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Architect Recreates Arctic Optical Phenomenon With Swarovski Crystals

A pavilion offers visitors the chance to see a similar effect of the rare, naturally occurring light rings.

Dave Pinter
Dave Pinter on December 6, 2012. @DavePinter

Swarovski Crystal Palace partnered with architect Asif Khan on an installation at Design Miami 2012 called Parhelia. The pavilion allows visitors in sunny and warm Miami to experience a rare arctic optical phenomenon with the same name. Parhelia is a series of halo rings around the sun created when light shines through ice crystals.

Khan created a series of panel containing a total of 1.3 million Swarovski crystals. The panels were assembled on to a structure which visitors can walk around and step inside.

Parhelia is an experiment that begins at the crossroads of architecture and nature. I was first inspired by the atmospheric and optical properties of the sky in northern latitudes and with the idea of transporting its light to a contrasting environment. This installation is about exploring the use of crystal as a medium to infuse architecture with light.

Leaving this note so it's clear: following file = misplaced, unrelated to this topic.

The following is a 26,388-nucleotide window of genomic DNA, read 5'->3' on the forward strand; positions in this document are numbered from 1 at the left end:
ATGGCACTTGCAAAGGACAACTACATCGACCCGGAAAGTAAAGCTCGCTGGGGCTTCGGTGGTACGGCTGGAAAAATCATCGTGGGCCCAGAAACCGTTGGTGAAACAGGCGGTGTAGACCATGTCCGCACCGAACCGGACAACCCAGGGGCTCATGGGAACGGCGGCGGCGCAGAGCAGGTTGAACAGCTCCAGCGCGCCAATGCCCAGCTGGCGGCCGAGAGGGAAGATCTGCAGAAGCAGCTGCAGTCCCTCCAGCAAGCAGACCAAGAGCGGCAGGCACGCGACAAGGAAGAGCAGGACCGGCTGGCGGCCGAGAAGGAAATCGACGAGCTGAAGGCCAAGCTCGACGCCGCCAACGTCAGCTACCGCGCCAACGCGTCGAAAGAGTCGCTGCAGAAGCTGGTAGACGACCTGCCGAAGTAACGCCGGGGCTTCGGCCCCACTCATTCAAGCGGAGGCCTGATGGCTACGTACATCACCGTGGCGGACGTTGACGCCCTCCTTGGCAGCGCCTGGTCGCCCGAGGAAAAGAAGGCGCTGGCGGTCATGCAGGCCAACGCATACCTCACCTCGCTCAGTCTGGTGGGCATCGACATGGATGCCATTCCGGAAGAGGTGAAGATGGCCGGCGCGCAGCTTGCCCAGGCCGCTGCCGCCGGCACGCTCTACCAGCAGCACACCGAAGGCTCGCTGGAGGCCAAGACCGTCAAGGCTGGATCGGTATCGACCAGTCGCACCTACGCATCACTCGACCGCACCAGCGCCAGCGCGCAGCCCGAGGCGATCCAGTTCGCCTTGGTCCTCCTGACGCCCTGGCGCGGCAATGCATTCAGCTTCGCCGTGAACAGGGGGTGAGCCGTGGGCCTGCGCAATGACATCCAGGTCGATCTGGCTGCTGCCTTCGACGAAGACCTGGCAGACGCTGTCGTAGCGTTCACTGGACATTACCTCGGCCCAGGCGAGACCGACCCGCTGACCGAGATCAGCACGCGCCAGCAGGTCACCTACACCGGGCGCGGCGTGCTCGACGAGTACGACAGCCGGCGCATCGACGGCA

This is the seventh consecutive year Swarovski has collaborated with emerging talent from the fields of architecture, design, art and technology on installations at Design Miami.

Asif Khan

Swarovski Crystal Palace

TOPICS: Design & Architecture
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Dave Pinter is a senior editor at PSFK and focuses on automotive, design and retail news plus NYC culture. Dave is also a New York based concept designer.

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